In this tutorial, you will learn about the **linear search**. Likewise, you will discover working instances of linearsearch C, C++, Java, and Python.

Contents

## What is Linear Search?

A LinearSearch is the most fundamental type of searching algorithm. A LinearSearch consecutively travels through your assortment (or data structure) searching for a coordinating value. All in all, it looks down a list, one item at a time, without jumping.

Consider it a method of finding your way in a phonebook. A LinearSearch is beginning toward the start, reading each name until you find what you’re searching for. n complexity terms this is an O(n) search – the time taken to search the list gets bigger at a similar rate as the list does.

Linear search is the least difficult searching algorithm that searches for an element in a list in consecutive order. We start toward one side and check each element until the desired element isn’t found.

## How Linear Search Works?

The accompanying steps are followed to search for an element k = 1 in the list underneath.

- Start from the primary element, compare k and every element x

2. On the off chance that x == k, return the index.

3. Else, return not found.

## Linear Search Algorithm

LinearSearch(array, key) for each item in the array if item == value return its index

## Python, Java, and C/C++ Examples

**Python**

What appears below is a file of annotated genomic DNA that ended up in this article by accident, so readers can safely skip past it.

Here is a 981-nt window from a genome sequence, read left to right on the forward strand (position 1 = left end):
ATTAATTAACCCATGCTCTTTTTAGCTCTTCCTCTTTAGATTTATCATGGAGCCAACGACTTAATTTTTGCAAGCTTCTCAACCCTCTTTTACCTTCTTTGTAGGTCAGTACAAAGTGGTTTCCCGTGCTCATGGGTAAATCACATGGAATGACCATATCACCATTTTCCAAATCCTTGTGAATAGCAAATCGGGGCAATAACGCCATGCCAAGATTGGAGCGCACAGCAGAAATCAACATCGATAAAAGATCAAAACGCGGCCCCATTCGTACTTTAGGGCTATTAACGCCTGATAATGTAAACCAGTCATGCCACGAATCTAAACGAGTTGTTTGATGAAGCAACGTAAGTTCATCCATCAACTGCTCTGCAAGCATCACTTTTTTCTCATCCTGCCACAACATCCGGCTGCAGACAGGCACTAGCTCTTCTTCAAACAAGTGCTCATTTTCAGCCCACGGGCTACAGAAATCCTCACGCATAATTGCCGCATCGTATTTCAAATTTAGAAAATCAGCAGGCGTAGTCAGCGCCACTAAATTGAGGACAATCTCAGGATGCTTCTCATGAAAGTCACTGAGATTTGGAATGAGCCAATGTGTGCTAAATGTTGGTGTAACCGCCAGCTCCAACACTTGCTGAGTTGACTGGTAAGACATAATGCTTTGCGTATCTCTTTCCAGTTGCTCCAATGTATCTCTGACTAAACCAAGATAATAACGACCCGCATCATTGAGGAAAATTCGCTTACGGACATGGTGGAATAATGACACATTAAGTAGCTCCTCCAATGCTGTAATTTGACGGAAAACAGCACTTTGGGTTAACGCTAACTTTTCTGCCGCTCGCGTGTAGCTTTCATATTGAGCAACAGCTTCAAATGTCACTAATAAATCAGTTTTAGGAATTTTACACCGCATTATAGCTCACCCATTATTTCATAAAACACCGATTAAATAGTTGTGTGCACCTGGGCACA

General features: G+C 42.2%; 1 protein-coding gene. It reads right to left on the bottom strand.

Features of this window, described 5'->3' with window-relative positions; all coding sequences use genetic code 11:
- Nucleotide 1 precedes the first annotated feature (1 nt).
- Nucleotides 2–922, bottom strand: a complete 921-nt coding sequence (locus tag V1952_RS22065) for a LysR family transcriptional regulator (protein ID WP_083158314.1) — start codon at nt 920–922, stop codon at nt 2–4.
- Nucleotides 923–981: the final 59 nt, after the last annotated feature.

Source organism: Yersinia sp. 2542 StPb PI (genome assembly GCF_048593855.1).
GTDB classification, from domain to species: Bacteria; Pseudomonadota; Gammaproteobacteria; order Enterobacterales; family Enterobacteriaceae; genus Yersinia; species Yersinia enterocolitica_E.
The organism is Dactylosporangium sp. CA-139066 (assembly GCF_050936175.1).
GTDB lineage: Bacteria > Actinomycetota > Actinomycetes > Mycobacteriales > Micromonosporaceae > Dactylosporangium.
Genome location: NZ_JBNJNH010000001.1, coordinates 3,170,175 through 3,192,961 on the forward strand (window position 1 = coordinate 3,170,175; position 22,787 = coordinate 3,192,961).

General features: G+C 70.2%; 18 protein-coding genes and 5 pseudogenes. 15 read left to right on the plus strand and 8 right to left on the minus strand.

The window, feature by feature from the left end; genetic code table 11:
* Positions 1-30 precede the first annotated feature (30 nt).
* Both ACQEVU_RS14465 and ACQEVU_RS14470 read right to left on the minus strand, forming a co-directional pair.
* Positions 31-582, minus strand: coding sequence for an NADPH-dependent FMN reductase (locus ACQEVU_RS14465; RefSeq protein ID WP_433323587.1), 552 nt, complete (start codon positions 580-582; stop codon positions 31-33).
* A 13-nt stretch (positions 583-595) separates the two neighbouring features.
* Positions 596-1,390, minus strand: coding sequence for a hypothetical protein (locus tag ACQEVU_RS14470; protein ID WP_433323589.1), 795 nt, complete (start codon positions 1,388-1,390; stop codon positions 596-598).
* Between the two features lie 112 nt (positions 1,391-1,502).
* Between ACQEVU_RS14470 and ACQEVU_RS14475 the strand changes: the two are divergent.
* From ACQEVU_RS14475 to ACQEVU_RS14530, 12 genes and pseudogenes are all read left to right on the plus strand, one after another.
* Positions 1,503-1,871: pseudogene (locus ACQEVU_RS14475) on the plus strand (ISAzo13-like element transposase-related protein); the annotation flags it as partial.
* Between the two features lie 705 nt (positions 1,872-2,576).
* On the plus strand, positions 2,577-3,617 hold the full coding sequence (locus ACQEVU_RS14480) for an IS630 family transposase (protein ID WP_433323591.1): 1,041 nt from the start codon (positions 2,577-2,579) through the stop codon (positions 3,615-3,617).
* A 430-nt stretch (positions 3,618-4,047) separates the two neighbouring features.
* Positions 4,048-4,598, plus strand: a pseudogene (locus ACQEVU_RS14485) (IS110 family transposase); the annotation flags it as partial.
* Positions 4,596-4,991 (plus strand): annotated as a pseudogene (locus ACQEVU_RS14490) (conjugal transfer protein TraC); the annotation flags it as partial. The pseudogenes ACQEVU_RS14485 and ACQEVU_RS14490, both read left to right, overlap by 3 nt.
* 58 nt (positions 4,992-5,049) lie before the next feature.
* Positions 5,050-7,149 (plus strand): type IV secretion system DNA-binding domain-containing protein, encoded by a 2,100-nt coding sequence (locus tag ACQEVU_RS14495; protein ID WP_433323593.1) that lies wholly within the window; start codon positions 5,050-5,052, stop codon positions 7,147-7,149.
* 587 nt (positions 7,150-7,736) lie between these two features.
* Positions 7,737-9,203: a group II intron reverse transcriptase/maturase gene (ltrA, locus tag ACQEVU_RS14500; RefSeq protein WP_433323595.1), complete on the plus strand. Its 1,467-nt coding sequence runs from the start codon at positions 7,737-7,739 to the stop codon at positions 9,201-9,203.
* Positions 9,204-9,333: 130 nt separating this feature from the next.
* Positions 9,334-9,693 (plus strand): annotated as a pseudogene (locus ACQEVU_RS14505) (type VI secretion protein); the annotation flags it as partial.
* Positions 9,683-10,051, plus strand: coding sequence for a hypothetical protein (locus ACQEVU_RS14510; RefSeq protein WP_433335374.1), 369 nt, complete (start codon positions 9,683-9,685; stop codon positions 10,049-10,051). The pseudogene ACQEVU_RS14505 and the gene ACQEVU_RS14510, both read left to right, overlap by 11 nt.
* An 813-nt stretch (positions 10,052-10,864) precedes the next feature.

# Linear Search in Python def linearSearch(array, n, x): # Going through array sequencially for i in range(0, n): if (array[i] == x): return i return -1 array = [2, 4, 0, 1, 9] x = 1 n = len(array) result = linearSearch(array, n, x) if(result == -1): print("Element not found") else: print("Element found at index: ", result)

**Java**

// Linear Search in Java class LinearSearch { public static int linearSearch(int array[], int x) { int n = array.length; // Going through array sequencially for (int i = 0; i < n; i++) { if (array[i] == x) return i; } return -1; } public static void main(String args[]) { int array[] = { 2, 4, 0, 1, 9 }; int x = 1; int result = linearSearch(array, x); if (result == -1) System.out.print("Element not found"); else System.out.print("Element found at index: " + result); } }

**C**

// Linear Search in C #include <stdio.h> int search(int array[], int n, int x) { // Going through array sequencially for (int i = 0; i < n; i++) if (array[i] == x) return i; return -1; } int main() { int array[] = {2, 4, 0, 1, 9}; int x = 1; int n = sizeof(array) / sizeof(array[0]); int result = search(array, n, x); (result == -1) ? printf("Element not found") : printf("Element found at index: %d", result); }

**C++**

// Linear Search in C++ #include <iostream> using namespace std; int search(int array[], int n, int x) { // Going through array sequencially for (int i = 0; i < n; i++) if (array[i] == x) return i; return -1; } int main() { int array[] = {2, 4, 0, 1, 9}; int x = 1; int n = sizeof(array) / sizeof(array[0]); int result = search(array, n, x); (result == -1) ? cout << "Element not found" : cout << "Element found at index: " << result; }

## LinearSearch Complexities

**Time Complexity:** O(n)

**Space Complexity: **O(1)

## LinearSearch Applications

- For searching operations in smaller arrays (<100 items).

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